Horror tends to be a genre that exclusively leans on spectacle and action. From the dramatic bloodletting to the theatrical monsters and the scares they provide, horror is anything but realistic. That’s why we watch it, for the rush and the adrenaline. The terror is in the ‘what if’, what if the world was filled with vampires or blood curses, what if I was pursued by a maniac serial killer looking to wear my face over his?
In that sense, Abner Pastoll’s A Good Woman Is Hard To Find is a strange beast within the genre of horror. It might be more of a thriller, but somehow that seems too tame for a film like this. It’s truly a horrific film, something that deals with the horror of the mundane plausibly, yet succeeds to make it a form of escapism. In the end, the events that A Good Woman Is Hard To Find depicts aren’t that unrealistic, adding a new layer of terror on Pastoll’s film.
A Good Woman Is Hard To Find begins with single mum Sarah (Sarah Bolger), who is struggling to provide for her two children after the traumatic and mysterious death of her husband. Sarah is fiercely independent, but must rely on her mother and struggles to make ends meet, even the simple trip to the supermarket a source for stress for poor Sarah. A low-life drug dealer Tito finds a way into Sarah’s flat by chance and makes himself comfortable, scaring Sarah, but she’s unable to make him leave. Things go horribly and seriously wrong from here.
This is a hard-boiled, tough-as-nails film about a woman who is willing to do anything to protect her children. Sarah is like a mother lion protecting her cubs, but she doesn’t start out this way. At the beginning of the film she is quiet and devastated, lonely. She must transform into a warrior of sorts, the good woman of the title in order to survive in the cold, violent world of Belfast. She might not have much in this world, but she has her children and she will go to extreme lengths to not only protect them but to give them a better world to live in.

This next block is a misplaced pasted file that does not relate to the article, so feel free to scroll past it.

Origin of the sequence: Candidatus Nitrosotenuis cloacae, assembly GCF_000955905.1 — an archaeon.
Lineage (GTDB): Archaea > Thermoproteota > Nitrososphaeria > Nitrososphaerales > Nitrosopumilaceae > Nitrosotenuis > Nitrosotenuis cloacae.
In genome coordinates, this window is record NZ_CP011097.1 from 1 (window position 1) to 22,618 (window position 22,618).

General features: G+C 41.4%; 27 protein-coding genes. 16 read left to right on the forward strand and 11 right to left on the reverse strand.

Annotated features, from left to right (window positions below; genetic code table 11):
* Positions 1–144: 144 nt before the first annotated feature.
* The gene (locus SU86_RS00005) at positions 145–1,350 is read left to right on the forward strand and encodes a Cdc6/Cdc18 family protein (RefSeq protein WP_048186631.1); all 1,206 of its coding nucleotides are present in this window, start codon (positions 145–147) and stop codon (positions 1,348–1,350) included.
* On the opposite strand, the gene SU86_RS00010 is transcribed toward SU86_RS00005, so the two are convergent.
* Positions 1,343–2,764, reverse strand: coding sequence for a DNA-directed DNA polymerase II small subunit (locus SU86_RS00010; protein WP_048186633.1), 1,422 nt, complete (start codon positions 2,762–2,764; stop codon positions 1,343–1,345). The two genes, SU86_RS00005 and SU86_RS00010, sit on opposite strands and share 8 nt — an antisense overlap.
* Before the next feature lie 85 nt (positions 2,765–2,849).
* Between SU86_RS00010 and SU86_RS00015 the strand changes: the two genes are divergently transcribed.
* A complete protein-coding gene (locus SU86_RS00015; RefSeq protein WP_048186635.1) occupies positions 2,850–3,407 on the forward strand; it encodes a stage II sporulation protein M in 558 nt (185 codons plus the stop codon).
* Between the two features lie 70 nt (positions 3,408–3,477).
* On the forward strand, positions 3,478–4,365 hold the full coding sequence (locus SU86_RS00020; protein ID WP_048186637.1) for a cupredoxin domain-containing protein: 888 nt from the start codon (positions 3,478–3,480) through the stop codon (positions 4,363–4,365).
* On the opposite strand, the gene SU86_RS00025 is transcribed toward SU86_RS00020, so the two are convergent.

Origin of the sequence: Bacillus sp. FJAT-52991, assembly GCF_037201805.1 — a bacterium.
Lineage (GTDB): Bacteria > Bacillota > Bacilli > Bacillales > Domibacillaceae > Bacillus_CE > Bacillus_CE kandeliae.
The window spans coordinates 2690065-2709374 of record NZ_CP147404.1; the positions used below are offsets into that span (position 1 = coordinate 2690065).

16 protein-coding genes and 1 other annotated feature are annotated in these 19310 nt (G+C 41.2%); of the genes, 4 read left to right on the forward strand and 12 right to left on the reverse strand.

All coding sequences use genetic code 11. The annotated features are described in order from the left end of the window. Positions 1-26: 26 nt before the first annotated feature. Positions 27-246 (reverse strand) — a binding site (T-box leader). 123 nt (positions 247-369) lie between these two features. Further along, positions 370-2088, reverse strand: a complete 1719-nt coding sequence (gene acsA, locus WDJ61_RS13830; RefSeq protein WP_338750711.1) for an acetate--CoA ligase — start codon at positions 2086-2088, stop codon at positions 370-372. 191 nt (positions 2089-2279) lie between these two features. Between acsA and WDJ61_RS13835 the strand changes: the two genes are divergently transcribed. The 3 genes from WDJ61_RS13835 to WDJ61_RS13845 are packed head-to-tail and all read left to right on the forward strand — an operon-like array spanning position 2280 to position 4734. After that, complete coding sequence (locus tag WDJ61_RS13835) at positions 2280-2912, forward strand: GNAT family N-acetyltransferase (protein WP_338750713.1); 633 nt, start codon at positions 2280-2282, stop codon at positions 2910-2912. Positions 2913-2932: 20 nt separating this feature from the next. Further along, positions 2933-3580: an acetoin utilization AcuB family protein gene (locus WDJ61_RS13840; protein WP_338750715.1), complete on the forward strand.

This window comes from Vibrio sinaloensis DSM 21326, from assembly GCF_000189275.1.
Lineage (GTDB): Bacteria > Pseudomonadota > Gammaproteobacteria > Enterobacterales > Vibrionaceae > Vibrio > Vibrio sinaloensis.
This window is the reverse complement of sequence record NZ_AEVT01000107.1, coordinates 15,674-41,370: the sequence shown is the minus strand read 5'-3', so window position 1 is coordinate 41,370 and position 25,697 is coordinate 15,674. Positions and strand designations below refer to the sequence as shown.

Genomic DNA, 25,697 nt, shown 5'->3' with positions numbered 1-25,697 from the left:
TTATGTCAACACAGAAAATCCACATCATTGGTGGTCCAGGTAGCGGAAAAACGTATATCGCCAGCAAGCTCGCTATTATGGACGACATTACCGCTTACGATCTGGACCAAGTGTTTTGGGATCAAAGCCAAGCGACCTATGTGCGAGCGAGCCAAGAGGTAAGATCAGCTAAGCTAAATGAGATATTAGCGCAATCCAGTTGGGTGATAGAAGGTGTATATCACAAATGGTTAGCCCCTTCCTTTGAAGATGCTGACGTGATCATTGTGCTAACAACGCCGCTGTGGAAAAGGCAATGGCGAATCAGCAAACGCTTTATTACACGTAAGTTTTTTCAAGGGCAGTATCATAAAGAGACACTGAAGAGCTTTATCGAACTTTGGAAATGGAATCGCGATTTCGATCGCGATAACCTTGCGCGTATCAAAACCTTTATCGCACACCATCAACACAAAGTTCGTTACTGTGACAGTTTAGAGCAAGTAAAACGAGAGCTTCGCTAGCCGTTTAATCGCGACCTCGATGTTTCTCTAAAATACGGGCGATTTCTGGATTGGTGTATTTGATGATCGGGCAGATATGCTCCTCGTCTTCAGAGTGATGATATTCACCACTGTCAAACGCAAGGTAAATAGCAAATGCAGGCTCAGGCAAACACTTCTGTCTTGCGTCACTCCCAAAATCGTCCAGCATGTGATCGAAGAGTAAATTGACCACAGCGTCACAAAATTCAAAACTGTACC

Sarah Bolger, who is best known for her role in the low-key horror film Emelie gives what is hopefully a career-changing performance here. Bolger’s performance is equally strong and vulnerable, showcasing Sarah’s transformation in all its glory. Bolger fully sells the narrative and script, even when they’re at their weakest. Her connection with the young actors is palpable and believable and her wide eyes are always filled with emotion, until the film’s last moments which I won’t spoil here.
A Good Woman Is Hard To Find combines the good old British kitchen-sink drama with a neon-coloured nightmare that Sarah must live through. It’s mundane enough to be realistic but stylish enough to be interesting. Pastoll films the action up-close, at times brutally close. The film constantly tip-toes the line between uncomfortable enough and too uncomfortable to bear with its straight and no-nonsense depiction of violence.
A sequence that fully kick-starts the film’s revenge plot is a difficult one to watch. It has traces of domestic violence and watching Sarah try and assure her children everything is fine is chillingly real and familiar. Pastoll films sexual violence with class and taste, never turning the camera away but still forcing the audience to live through the experience with Sarah. The violent scenes never feel gratuitous or exploited, just necessary for the plot to move forward and Sarah to begin her own internal journey.
While there is much good in A Good Woman Is Hard To Find, it’s never quite as exciting as you’d wish. While it has style for days and a great performance from Bolger, it fails to bring anything new to the screen. It’s a story and a character arc we’ve seen multiple times before and despite the heavy use of neon lights, the film ultimately fails to find its own identity in the midst of hundreds of good thrillers.
Dir: Abner Pastoll
Scr: Ronan Blaney
Cast: Sarah Bolger, Edward Hogg, Andrew Simpson
Prd: Guillaume Benski, Junyong Jang
DOP: Richard C. Bell
Music: Matthew Pusti
Run time: 97 min
Signature Entertainment presents A Good Woman is Hard to Find in Cinemas and Digital HD 25th October